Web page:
> Not saying it cannot be done - just indicating that there were reasons
> why it wasn't initially done other than "we just didn't get around to
> it". :-)

Excellent explanations. These issues seem to be non-trivial and I don't
see that we can resolve them at this point, not even when we make sure
the run-time communications are in the state of quiescence. It maybe
wise to keep this feature out for now.

>> (If I had to guess, I think the user is asking because some other MPI
>> implementations implement this kind of behavior)

I am not sure if we hear high demand from users for this feature or not,
but while reading some of the posts on on job suspension,
I actually don't other MPI implementations have done this, except for
ClusterTools, our previous MPI implementation. There are some issues
involve communications timeouts that you already mentioned, file IO,
plus others. So it could be messy to implement this feature for parallel
jobs in general.

There are also some workaround mentioned, one is for user is to put the
parallel job in a subordinate queue, or modify the existing queue with
lower priority, insteading of putting the stop to freeze the application

>> Thanks!
>> ------------------------------------------------------------------------
>> *From:* devel-bounces_at_[hidden]
>> [mailto:devel-bounces_at_[hidden]] *On Behalf Of *Ralph Castain
>> *Sent:* Thursday, June 01, 2006 10:50 PM
>> *To:* Open MPI Developers
>> *Subject:* Re: [OMPI devel] SIGSTOP and SIGCONT on orted
>> Actually, there were some implementation issues that might prevent
>> this from working and were the reason we didn't implement it right
>> away. We don't actually transmit the SIGTERM - we capture it in
>> mpirun and then propagate our own "die" command to the remote
>> processes and daemons. Fortunately, "die" is very easy to implement.
>> Unfortunately, "stop" and "continue" are much harder to implement
>> from inside of a process. We'll have to look at it, but this may
>> not really be feasible.
>> Ralph
>> Jeff Squyres (jsquyres) wrote:
>>>The main reason that it doesn't work is because we didn't do any thing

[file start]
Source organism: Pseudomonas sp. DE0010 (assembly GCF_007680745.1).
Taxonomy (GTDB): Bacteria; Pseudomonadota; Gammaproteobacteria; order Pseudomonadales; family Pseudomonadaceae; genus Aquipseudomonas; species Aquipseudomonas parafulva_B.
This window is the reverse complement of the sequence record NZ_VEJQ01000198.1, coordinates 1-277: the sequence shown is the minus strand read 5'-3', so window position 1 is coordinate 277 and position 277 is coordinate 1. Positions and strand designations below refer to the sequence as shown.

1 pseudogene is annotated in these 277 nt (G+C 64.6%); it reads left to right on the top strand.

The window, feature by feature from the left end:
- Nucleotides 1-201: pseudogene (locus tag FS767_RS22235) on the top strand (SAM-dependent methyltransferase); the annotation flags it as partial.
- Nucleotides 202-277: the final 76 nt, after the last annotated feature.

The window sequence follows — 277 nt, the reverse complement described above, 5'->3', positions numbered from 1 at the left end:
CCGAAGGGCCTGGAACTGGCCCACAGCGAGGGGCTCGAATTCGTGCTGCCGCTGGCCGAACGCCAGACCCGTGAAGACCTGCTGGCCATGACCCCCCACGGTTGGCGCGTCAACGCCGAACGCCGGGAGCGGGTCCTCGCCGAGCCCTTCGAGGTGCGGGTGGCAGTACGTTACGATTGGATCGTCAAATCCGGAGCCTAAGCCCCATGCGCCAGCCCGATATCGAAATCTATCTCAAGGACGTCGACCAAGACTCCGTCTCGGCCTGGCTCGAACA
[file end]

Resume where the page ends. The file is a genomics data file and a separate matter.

>>>to make it work. :-)
>>>Specifically, mpirun is not intercepting SIGSTOP and passing it on to
>>>the remote nodes. There is nothing in the design or architecture that
>>>would prevent this, but we just don't do it [yet].
>>>>-----Original Message-----
>>>>From: devel-bounces_at_[hidden]
>>>>[mailto:devel-bounces_at_[hidden]] On Behalf Of Pak Lui
>>>>Sent: Thursday, June 01, 2006 5:02 PM
>>>>To: devel_at_[hidden]
>>>>Subject: [OMPI devel] SIGSTOP and SIGCONT on orted
>>>>I have a question on signals. Normally when I do a SIGTERM
>>>>on mpirun, the signal seems to get handled in a way that it
>>>>to the orted and processes on the execution hosts. However,
>>>>when I send
>>>>a SIGSTOP to mpirun, mpirun seems to have stopped, but the
>>>>processes of
>>>>the user executable continue to run. I guess I could hook up the
>>>>debugger to mpirun and orted to see why they are handled differently,
>>>>but I guess I anxious to hear about it here.
>>>>I am trying to see the behavior of SIGSTOP and SIGCONT for the
>>>>suspension/resumption feature in N1GE. It'll try to use these
>>>>signals to
>>>>stop and continue both mpirun and orted (and its processes), but the
>>>>signals (SIGSTOP and SIGCONT) don't seem to get propagated to
>>>>the remote
>>>>I can see there are some issues for implementing this feature on N1GE
>>>>because the 'qrsh' interface does not send the signal to orted on the
>>>>remote node, but only to 'mpirun'. I am trying to see how to
>>>>work around
>>>>- Pak Lui
>>>>devel mailing list
>>>devel mailing list
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- Pak Lui